OpenGL News Archives
The 31st installment in a series dedicated to promoting OpenGL development on Linux. This tutorial teaches a more advanced Tessellation technique called PN Triangles. It is based on a 2001 paper by Vlachos, Peters, Boyd and Mitchell. An implementation of this technique using DX11 was recently presented by John McDonald in GDC 2011.
The 0.4.0 release of the Unofficial OpenGL SDK. In addition to cross-platform components for OpenGL window creation, OpenGL function pointer initialization, and image loading, the 0.4.0 release adds:
- Immediate mode-style rendering API. 100% compatible with core OpenGL 3.2+
- Shader/Program compiling/linking wrappers. They check for errors and clean up after themselves.
- Mouse-based camera and object controls.
All of the components use the same cross-platform build system, to make compiling and linking to those libraries easier.
GeeXLab is a demotool for quickly prototyping and coding real time 3D scenes with Lua, Python and the OpenGL shading language. With GeeXLab, you can create demos, benchmarks, or small games. It is also a fantastic tool to start learning real time 3D programming. Main features of GeeXLab 0.3.0 are geometry and tessellation shaders as well as the support of live coding (scripting and shaders).
Skew Matrix Software is pleased to announce a major release of the award-winning osgBullet open-source project. osgBullet supports visualization of Bullet physics simulations using the OpenGL-based OpenSceneGraph (OSG) SDK.
Version 0.9.9 of the free open-source, cross-platform 3D application framework PixelLight has been released. The focus was on the support of mobile devices, improving Unicode support, bug fixing and enhancing the general usability of the technology. Starting with this release, there’s support for Google’s mobile operating system Android and the OpenGL ES 2.0 renderer has been improved. If supported by the GPU driver, the OpenGL ES 2.0 renderer can now be used natively under MS Windows and Linux without using an emulator. In order to make it easier to compile PixelLight, the previous simple BUILD text file has been replaced by a more sophisticated document.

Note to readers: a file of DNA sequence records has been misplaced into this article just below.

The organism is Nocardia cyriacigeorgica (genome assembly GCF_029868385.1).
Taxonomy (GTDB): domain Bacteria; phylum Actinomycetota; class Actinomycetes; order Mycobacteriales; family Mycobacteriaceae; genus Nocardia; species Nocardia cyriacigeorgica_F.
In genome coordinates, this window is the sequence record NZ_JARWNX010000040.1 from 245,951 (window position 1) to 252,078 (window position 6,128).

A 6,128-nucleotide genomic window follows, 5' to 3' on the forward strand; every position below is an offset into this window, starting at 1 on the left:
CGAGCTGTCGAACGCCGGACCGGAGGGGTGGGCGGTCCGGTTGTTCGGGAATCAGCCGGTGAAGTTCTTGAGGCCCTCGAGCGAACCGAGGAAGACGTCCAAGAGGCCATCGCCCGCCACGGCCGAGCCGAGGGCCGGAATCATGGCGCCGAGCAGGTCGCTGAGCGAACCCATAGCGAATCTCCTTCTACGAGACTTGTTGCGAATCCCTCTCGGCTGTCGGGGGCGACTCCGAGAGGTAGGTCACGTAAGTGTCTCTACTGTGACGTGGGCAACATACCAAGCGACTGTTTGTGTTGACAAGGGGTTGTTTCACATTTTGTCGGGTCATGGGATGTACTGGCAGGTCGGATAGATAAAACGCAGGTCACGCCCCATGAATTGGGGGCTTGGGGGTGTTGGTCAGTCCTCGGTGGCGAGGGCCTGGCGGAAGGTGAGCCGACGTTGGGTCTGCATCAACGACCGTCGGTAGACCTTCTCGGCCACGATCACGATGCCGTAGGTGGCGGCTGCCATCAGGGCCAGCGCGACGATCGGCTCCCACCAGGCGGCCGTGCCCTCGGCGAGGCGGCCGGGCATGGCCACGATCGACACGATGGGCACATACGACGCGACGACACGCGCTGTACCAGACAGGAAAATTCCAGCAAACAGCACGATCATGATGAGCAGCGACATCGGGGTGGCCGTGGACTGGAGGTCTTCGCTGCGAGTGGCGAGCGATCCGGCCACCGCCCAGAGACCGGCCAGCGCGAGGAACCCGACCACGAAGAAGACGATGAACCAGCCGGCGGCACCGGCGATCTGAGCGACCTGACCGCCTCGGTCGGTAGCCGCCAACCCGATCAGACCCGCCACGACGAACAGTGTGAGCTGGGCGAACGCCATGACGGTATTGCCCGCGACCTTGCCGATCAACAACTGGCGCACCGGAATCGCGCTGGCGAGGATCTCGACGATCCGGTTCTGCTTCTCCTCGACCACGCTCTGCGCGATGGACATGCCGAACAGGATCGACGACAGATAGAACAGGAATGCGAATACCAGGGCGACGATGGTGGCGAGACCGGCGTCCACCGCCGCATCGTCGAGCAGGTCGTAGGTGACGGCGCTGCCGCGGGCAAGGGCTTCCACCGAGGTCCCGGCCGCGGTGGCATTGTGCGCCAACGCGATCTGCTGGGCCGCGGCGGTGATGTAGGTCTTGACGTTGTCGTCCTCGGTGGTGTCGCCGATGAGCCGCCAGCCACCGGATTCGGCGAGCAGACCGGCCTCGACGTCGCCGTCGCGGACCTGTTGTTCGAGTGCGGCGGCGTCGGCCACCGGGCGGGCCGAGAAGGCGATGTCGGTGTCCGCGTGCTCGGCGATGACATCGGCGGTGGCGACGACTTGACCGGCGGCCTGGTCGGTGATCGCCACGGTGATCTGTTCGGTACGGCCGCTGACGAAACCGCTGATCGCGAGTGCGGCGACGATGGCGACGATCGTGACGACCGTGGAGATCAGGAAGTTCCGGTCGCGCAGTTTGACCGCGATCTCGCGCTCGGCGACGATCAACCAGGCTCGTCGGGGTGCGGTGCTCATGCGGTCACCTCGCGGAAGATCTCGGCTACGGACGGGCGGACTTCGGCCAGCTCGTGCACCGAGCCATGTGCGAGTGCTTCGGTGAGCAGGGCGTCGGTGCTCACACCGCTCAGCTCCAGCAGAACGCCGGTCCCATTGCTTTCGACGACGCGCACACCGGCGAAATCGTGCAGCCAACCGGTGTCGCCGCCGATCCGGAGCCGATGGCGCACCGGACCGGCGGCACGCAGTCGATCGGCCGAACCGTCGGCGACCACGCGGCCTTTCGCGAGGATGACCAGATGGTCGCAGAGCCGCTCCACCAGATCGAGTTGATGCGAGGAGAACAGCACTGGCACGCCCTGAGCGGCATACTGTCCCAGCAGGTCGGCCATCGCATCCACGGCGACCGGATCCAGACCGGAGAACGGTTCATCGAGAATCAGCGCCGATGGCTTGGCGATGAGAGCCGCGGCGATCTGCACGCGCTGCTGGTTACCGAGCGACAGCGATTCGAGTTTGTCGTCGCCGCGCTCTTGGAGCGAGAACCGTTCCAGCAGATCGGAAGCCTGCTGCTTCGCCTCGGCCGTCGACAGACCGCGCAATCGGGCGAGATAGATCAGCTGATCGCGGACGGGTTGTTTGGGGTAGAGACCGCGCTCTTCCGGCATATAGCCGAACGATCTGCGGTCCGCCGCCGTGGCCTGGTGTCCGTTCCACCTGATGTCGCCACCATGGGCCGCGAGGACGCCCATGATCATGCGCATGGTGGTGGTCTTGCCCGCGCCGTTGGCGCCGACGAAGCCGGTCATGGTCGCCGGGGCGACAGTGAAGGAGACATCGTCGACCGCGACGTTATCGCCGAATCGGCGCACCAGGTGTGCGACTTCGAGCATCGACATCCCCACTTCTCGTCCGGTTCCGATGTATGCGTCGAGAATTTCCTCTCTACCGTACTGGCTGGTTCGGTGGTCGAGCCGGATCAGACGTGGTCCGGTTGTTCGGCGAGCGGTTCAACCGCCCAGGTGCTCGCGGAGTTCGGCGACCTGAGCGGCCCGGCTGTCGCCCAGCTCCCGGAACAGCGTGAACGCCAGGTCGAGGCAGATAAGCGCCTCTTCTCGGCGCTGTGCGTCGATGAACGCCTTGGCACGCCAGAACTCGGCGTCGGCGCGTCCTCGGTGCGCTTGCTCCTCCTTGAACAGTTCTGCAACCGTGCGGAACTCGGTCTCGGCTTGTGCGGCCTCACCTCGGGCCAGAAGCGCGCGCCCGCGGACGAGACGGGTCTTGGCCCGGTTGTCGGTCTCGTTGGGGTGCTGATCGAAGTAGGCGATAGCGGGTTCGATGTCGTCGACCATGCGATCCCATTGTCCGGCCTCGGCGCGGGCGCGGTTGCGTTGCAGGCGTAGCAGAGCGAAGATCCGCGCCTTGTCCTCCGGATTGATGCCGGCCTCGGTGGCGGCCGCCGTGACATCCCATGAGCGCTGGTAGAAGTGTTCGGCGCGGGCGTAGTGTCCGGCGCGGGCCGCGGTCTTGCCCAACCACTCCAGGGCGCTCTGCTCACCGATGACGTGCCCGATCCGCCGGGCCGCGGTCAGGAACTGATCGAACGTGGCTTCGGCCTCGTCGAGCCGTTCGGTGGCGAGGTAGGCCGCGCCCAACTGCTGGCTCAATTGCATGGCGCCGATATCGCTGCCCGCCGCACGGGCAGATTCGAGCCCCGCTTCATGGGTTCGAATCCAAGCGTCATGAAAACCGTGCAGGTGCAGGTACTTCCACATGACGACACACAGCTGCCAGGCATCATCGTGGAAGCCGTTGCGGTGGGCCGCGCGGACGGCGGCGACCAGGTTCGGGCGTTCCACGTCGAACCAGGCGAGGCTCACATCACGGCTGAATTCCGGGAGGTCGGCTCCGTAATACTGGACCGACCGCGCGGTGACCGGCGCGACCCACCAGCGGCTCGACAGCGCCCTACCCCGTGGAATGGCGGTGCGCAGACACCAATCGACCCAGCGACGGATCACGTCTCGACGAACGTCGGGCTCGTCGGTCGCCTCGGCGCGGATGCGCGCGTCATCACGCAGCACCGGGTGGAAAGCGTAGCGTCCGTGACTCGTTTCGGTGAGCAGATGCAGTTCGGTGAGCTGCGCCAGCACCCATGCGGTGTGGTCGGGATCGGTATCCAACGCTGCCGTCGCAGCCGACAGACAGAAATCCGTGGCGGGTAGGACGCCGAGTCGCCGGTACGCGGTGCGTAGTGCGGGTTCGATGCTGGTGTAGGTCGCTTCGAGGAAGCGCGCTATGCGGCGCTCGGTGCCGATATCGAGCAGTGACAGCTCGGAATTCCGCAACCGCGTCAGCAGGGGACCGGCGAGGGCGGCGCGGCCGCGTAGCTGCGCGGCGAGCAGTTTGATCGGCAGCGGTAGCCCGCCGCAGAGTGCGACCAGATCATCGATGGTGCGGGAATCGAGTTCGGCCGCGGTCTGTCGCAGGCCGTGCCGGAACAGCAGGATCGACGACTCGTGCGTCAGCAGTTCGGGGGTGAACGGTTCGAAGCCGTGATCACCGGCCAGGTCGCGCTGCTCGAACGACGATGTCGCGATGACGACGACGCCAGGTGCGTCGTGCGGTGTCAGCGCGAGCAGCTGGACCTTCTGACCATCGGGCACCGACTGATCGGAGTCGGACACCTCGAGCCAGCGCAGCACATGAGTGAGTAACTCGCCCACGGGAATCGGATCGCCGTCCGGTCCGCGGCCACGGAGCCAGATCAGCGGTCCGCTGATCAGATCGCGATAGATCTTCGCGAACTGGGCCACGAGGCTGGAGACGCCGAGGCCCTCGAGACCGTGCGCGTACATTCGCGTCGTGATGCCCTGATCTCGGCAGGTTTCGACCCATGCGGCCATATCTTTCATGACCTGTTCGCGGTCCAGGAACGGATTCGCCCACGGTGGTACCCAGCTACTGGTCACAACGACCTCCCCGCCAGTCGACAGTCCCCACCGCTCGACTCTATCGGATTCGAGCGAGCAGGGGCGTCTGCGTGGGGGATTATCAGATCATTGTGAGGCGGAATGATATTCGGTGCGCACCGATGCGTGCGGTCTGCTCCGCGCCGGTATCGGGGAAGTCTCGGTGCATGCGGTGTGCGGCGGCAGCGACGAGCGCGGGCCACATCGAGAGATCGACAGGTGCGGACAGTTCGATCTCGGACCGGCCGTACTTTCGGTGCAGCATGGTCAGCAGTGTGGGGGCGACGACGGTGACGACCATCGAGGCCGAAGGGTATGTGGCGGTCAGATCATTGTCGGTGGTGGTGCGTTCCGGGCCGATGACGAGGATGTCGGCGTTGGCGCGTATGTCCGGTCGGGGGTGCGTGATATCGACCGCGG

After an extended delay, the jMonkeyEngine 3 SDK Beta is finally released. This will probably be our only Beta release, thanks to the new “stable branch” that will be the recommended update path from now on. The nightly builds will still be available to any daring developer who wants to keep up with the cutting edge, but we highly recommend using a separate settings folder. See the release announcement for more details. This is probably the most feature rich release in a while now that we’re focusing on going stable next. Some highlights include vastly improved Android support, improvements to the OpenGL 1 renderer, a native .blend model loader and some crucial Linux fixes. On the visual side we’ve now got steep parallax mapping, a new underwater filter and fast approximate anti-aliasing. We hope our fellow Java game developers will enjoy this release as much as we enjoyed making it a reality.
SCALE’s 10th annual call for papers will be drawing to a close next month on November 17th. We would like to invite the OpenGL community to submit presentation proposals for this year’s event. Presentations need not be limited to Linux, all open-source related sessions are welcome. For more information on the call for papers please see the CFP website. SCALE will be held January 20-22, 2012 at the LAX Hilton in Los Angeles, CA.